One of the most tragic things I know about human nature is that all of us tend to put off living. We are all dreaming of some magical rose garden over the horizon-instead of enjoying the roses blooming outside our windows today.
– Dale Carnegie
It’s Friday night and you’re getting ready to go out. You shower, brush your teeth, put on some good music, crack open a beer, then spend some time trying on different outfits to find just the right look for the party tonight. It’s your buddy’s birthday, and it’s being held at a popular nightspot downtown.
“Why wait any longer for the world to begin? You can have your cake and eat it tooooo…” Ah, Bob Dylan. The ultimate warmup aphrodisiac. There’s going to be so many hot women there tonight man. It’s gonna be crazy.
9:30 PM and it’s time to roll. You turn the music off, kill the lights, set the alarm, and head out to catch the metro to downtown. When you get there, you’ve sobered up a little, which is making you slightly uncomfortable. You walk into the place and immediately order a drink. Aaaahhh, that’s better.
A minute later, you spot your buddy surrounded by a bunch of people you don’t know, along with a few familiar faces.
“What’s up man! Happy Birthday!” you say confidently as you slap him on the shoulder.
“How’s it going bro! Glad you came! So many hot women here tonight eh!”
“Oh YEAH baby”, you confirm, your voice giving off more than a hint of sexual famine.
A few hours pass and you haven’t managed to leave the corner of the room where your comfort zone is seated. In fact, you’ve hardly said much to anyone in the birthday group other than the people you already knew before you got there. Oh, except that one straight-faced, logical, almost scientific exchange you had with this one girl in the group. She is currently on a six-month break from her nutrition studies, and happily answered all your questions about her work experience job at an old folks home, with occasional breaks in the convo while she snuggled up to her boyfriend and made out with him.
Finally, end of evening nigh, the beer attempting to pry open the doors of your self-confidence, you saunter down the steps outside and look back at the crowd fanning out onto the sidewalk as the place closes down.
“Man, it’s fucking crazy how many hot chicks are here tonight!” you tell your buddy.
“Yeah. Too bad they all have boyfriends.”
Another night surrounded by a sea of fun and opportunity, floating in a lonely lifeboat, desperately trying to plug the leaks sprung by excuses.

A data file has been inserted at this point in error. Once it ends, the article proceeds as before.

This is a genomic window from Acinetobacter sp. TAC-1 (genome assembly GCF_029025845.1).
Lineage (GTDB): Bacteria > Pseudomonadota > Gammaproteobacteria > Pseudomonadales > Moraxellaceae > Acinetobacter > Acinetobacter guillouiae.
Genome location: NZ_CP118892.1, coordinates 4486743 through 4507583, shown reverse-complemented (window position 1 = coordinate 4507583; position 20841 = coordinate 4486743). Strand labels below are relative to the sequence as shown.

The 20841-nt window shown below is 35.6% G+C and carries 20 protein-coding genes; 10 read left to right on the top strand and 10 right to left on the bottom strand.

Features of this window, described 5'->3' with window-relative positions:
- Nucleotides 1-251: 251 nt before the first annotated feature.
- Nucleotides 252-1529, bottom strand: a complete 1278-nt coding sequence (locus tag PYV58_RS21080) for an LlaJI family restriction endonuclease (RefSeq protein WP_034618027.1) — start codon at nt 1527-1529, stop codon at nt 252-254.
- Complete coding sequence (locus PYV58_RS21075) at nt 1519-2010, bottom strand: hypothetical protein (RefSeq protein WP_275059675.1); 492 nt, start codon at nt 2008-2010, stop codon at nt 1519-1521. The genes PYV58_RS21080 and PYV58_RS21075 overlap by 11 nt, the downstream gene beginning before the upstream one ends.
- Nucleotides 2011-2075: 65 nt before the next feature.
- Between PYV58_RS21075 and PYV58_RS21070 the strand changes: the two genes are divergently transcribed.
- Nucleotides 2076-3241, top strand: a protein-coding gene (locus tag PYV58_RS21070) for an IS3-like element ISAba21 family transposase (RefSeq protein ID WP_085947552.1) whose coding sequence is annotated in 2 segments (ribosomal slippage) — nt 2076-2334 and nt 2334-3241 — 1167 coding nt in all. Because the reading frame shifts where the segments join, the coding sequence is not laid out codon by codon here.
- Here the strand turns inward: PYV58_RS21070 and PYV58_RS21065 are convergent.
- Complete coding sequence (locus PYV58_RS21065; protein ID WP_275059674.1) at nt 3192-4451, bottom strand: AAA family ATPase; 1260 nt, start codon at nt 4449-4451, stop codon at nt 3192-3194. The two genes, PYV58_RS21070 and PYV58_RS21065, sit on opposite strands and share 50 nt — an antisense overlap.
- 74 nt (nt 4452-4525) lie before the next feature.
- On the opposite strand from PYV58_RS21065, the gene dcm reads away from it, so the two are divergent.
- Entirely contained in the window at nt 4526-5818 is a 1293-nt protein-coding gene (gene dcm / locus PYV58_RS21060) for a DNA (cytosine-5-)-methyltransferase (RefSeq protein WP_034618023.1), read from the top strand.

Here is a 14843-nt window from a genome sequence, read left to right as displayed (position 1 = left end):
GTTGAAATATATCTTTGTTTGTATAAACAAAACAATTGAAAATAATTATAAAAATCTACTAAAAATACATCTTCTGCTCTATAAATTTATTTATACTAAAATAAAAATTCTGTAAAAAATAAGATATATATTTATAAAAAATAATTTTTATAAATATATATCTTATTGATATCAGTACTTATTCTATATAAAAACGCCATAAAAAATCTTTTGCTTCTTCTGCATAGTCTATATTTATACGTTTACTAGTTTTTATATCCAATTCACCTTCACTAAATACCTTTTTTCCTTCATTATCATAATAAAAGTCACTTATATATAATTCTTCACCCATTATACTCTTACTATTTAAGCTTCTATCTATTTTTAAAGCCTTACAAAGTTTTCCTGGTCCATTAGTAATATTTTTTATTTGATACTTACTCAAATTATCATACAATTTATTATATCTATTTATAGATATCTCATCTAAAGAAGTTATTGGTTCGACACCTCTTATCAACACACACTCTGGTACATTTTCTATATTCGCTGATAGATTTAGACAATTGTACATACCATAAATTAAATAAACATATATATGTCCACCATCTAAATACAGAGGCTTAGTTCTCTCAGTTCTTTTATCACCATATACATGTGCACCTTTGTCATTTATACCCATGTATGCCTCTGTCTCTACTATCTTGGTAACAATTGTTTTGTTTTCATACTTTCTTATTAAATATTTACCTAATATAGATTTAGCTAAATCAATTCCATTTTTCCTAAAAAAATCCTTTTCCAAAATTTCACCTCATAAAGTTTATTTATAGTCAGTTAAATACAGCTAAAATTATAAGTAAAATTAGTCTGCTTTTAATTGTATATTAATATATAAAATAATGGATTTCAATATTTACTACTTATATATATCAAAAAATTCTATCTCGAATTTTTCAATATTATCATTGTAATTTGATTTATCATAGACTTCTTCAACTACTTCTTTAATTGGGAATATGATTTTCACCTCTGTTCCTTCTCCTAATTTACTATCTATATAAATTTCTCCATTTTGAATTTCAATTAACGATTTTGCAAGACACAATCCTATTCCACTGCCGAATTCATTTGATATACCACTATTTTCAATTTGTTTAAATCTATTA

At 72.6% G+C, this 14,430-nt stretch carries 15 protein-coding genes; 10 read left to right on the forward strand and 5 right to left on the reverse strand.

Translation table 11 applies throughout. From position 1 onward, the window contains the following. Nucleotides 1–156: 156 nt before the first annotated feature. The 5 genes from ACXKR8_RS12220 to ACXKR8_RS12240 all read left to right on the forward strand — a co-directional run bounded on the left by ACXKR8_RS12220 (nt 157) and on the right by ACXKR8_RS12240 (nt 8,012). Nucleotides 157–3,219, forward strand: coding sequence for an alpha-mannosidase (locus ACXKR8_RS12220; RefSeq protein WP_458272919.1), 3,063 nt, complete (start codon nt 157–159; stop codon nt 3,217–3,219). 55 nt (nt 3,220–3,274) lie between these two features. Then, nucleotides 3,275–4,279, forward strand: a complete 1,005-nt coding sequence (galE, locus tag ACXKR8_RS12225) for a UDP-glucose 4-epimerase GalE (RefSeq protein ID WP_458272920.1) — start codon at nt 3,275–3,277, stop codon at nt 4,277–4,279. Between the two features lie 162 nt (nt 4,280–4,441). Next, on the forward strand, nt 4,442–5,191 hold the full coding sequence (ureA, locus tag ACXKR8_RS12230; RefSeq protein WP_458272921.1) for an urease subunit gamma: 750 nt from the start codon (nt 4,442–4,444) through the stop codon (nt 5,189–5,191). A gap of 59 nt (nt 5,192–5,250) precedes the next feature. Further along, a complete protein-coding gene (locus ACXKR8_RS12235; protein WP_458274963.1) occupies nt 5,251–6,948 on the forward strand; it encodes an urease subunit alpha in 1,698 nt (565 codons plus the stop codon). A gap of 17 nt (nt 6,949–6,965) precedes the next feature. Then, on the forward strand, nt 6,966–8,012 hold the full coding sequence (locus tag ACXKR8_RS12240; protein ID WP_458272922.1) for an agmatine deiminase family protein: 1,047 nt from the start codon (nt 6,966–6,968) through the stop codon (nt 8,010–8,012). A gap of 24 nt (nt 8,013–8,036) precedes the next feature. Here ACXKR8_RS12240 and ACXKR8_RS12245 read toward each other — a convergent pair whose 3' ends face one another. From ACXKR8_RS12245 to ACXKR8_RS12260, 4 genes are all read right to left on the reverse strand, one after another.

Pursuing vs. Being
If you’re anything like me, you’ve had countless experiences like the one above. Great expectations; cowardly, pathetic outcomes.
What went wrong? Why does this always happen? Why do we keep imagining that tonight we will be King, yet we constantly sabotage our own efforts and walk away empty-handed?
First, the best way to screw up any social adventure is to go out with the intent of meeting women. It’s like starting a business with your primary goal being to make money. It focusses you on the wrong things and actually makes you less likely to achieve your objective. Desperation emits a high-pitched, annoying shriek that women can pick up from great distances. At the very least, going out to meet girls makes socializing much more stressful than fun.
Of course, this is no excuse to wrap yourself in a social cocoon and let your insecurities rule you either.
When I go out, I have only one goal in mind: radioactive fun. Any effort to convince someone that I’m worthy of their attention works against the natural laws of social polarity and dilutes my authenticity. My main concern is whether the person I’m talking to is worth my attention, because the best way for everyone around me to enjoy themselves is ultimately for me to have an amazing time too.
Last weekend was an example of the problems caused by pursuing rather than just being. On Saturday night, I was out with some good friends having a few drinks. Eventually the group whittled down to just me and a buddy, who was dressed up as Batman. His Halloween costume was so impressive that I could almost feel the protective shield of his superpowers. It was pretty late, and he wanted to head next door to meet some girls.
Pretty harmless, right?
But when we got out there, I froze up. The thought of actually trying to pick up girls put me in this totally incongruent, subordinate frame of mind. I got stuck in my head and couldn’t think of anything to say. It’s been ages since I felt like that, because it’s been several months since I last went “sarging”, i.e., chasing women. (As always, I take full responsibility for my outcomes. I’m not blaming my buddy for anything, just using this experience to illustrate a point.)
Rewind to the night before and it was a completely different story.